Story originally appeared in the Daily Californian on March 9, 2014.
If football is a game of inches, then baseball is a game of pitches. And, over the weekend at the Cal Baseball Classic, the four games the Bears played came down to five pitches.
Against Tulane (9-5) on Friday, freshman starter Daulton Jefferies was one pitch away from ending the fifth inning but instead gave up a single, right through the gap between first and second base. The Bears (10-5) went into the top of the fifth leading 5-0 and came out of the inning trailing 7-5. They would go on to lose 10-5.
Against USF (8-6) on Saturday, freshman pitcher Alex Martinez gave up a bomb over the right field fence that put USF up 1-0 in the top of the sixth. The Bears had a great chance in the eighth inning with the bases loaded and redshirt senior Devon Rodriguez at the plate, but Rodriguez tried to pull an outside pitch and grounded into a double play, ending the inning. The final score was 1-0.
Against Arkansas (8-5) in the first game of a doubleheader Sunday, Rodriguez drew a walk with the bases loaded to send a run home. If the ball were in the strike zone, maybe Rodriguez would have swung and grounded out. Instead, the Bears won that game 4-3.
In the second game of the doubleheader, junior Brenden Farney had a leadoff double and would eventually score on a sacrifice fly to right field by senior Mike Reuvekamp. If the pitch to Reuvekamp were low and away instead, it could have been a ground ball. Maybe then the Bears wouldn’t have put the first run on the board and have won, 2-1.
Cal head coach David Esquer has said all season that games depend upon who wins the “baseball spot” — his term for the big moment in a game that can change the final outcome.
“It comes down to who’s going to win those moments,” Esquer said. “It’s as simple as that. We’ve got to win those moments more often.”
Despite the two losses over the weekend, the Bears did have good pitching from their starters and their bullpen, both of which have been strengths for the team this season.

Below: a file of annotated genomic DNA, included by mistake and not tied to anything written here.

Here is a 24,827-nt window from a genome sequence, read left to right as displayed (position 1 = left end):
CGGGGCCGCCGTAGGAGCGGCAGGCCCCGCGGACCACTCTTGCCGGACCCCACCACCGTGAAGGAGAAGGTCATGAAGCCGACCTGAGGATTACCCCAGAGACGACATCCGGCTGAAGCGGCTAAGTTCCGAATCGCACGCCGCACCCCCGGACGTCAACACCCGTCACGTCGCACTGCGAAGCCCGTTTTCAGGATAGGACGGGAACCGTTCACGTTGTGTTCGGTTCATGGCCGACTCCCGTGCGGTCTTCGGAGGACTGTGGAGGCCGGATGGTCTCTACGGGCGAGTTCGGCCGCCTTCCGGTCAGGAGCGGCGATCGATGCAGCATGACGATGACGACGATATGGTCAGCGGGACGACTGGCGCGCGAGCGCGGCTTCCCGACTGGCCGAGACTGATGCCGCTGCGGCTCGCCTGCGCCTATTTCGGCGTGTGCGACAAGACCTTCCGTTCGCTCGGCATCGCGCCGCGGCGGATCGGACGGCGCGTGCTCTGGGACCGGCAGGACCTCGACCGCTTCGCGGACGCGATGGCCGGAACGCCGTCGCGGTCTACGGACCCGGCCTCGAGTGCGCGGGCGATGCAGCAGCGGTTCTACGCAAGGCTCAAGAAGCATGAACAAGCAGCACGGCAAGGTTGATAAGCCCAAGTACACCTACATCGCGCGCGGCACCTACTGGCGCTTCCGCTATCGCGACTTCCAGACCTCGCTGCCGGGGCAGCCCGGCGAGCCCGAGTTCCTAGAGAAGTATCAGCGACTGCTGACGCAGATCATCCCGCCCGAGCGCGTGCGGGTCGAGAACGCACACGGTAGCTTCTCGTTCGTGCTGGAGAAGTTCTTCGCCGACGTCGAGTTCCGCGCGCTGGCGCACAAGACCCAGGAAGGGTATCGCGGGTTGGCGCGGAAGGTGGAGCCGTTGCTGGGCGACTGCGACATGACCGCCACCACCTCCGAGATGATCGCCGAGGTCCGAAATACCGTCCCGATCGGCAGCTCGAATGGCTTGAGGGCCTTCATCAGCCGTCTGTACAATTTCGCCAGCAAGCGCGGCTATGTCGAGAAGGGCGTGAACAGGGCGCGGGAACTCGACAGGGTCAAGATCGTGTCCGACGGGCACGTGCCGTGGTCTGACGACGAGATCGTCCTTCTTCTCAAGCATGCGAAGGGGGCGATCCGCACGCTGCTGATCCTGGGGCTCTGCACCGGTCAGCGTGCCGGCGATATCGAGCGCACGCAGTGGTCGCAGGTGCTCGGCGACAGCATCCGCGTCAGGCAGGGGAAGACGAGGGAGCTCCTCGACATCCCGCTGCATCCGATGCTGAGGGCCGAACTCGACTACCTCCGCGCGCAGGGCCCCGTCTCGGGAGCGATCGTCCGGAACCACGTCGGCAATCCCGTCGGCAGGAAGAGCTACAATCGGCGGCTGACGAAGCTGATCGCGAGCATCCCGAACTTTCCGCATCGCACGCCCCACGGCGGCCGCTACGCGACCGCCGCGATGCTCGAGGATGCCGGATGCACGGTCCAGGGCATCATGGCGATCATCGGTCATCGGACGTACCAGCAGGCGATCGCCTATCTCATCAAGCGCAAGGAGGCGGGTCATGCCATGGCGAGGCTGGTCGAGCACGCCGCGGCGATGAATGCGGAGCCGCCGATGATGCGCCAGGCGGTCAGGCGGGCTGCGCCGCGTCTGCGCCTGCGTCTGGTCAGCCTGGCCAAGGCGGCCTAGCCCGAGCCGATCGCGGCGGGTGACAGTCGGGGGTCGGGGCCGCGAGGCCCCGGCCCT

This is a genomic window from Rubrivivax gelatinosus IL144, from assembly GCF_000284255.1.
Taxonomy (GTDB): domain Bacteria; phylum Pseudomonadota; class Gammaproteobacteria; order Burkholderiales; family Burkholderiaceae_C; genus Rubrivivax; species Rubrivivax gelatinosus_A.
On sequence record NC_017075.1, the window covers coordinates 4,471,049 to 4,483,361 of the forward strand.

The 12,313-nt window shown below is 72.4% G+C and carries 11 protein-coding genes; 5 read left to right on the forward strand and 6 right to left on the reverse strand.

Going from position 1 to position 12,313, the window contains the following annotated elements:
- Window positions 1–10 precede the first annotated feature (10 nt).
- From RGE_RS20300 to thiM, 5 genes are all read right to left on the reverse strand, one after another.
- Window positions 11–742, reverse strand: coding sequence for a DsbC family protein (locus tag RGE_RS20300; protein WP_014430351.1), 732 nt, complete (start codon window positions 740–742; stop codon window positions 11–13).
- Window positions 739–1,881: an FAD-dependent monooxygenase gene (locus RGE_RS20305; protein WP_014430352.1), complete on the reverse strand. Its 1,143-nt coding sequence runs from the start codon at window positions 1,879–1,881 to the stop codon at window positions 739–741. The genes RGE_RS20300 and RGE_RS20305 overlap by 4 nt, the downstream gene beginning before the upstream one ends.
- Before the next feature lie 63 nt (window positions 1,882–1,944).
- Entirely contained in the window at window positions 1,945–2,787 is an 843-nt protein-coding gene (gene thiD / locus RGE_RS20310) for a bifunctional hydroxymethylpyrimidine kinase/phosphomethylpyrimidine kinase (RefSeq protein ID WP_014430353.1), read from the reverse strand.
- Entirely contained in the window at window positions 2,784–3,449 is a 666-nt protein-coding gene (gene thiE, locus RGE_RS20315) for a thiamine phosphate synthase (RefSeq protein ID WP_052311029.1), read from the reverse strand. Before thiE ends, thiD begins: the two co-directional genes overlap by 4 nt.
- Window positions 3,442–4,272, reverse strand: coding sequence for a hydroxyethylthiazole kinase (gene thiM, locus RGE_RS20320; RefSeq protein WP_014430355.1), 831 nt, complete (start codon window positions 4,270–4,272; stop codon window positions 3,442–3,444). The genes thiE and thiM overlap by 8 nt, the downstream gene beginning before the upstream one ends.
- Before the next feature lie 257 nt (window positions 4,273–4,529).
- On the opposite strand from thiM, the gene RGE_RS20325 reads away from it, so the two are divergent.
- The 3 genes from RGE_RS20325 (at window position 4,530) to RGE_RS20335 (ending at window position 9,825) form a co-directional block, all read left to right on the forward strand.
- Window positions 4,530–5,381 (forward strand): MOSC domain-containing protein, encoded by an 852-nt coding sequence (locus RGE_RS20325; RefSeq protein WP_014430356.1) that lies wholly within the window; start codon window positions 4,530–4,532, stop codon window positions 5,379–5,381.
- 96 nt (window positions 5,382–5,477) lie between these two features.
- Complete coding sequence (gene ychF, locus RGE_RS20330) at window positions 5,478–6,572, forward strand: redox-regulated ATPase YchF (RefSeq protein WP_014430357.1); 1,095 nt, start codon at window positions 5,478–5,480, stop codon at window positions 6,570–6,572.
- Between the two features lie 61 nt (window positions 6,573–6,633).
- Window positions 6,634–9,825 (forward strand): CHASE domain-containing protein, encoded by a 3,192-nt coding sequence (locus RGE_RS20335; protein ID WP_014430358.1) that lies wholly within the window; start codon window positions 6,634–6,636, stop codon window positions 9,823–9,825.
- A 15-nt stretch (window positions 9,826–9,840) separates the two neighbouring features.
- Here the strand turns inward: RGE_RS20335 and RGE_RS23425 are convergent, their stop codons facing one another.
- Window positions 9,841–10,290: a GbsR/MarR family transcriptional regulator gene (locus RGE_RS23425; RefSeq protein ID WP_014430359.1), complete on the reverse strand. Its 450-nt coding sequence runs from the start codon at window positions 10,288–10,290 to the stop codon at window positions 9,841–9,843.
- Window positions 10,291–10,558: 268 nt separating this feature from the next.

Esquer said Jefferies’ loss — his first of the season — was a managerial loss. Esquer was trying to establish pitchers who could make it past the fifth inning, so he left Jefferies in a tough spot before finally pulling him after most of the damage had already been done.
“I cut off my nose to spite my face,” Esquer said.
Senior Kyle Porter pitched a solid 5.2 innings, giving up one run on four hits, and junior Michael Theofanopoulos had to pitch out of the stretch a couple of times but had great control over his off-speed pitches. The bullpen pitching this season has also been fantastic.
On top of the good pitching, bats in different parts of the lineup have started going. Junior Chris Paul, who batted sixth in all four games, has been working on widening his stance, selecting pitches more carefully and being more aggressive. He had two multihit games over the weekend. Sophomore Devin Pearson, the leadoff hitter, went 6-11.
“You’ve got to say you’re going to beat that guy every time you’re hitting,” Pearson said. “Even if you’re going bad, you’ve got to tell yourself you’re going good. It’s all a mental game.”
Paul said Esquer “kind of got into (the team) last night” but felt they deserved it because the Bears lost to two teams they should have beaten. Against Arkansas, Paul thought the team played harder and more as a team and was happy to come out on top in a close game.
“One-run games are the hardest games to win,” he said. “You’ve got to stay in it until the very last pitch.”
Despite all the intensity, the games did offer a few comical moments. Senior Derek Campbell walked out to the plate to the Katy Perry tune “Dark Horse,” which led to one boy telling his father, “Dad, that’s a girl song.”
And, after some Arkansas fans in the second game of the doubleheader were getting excited as a ball headed to left field, Martinez, who was in the stands because he had pitched the day before, yelled: “We. Have. A. Guy. Right. There.” He was right, and the ball landed in the glove of senior Vince Bruno.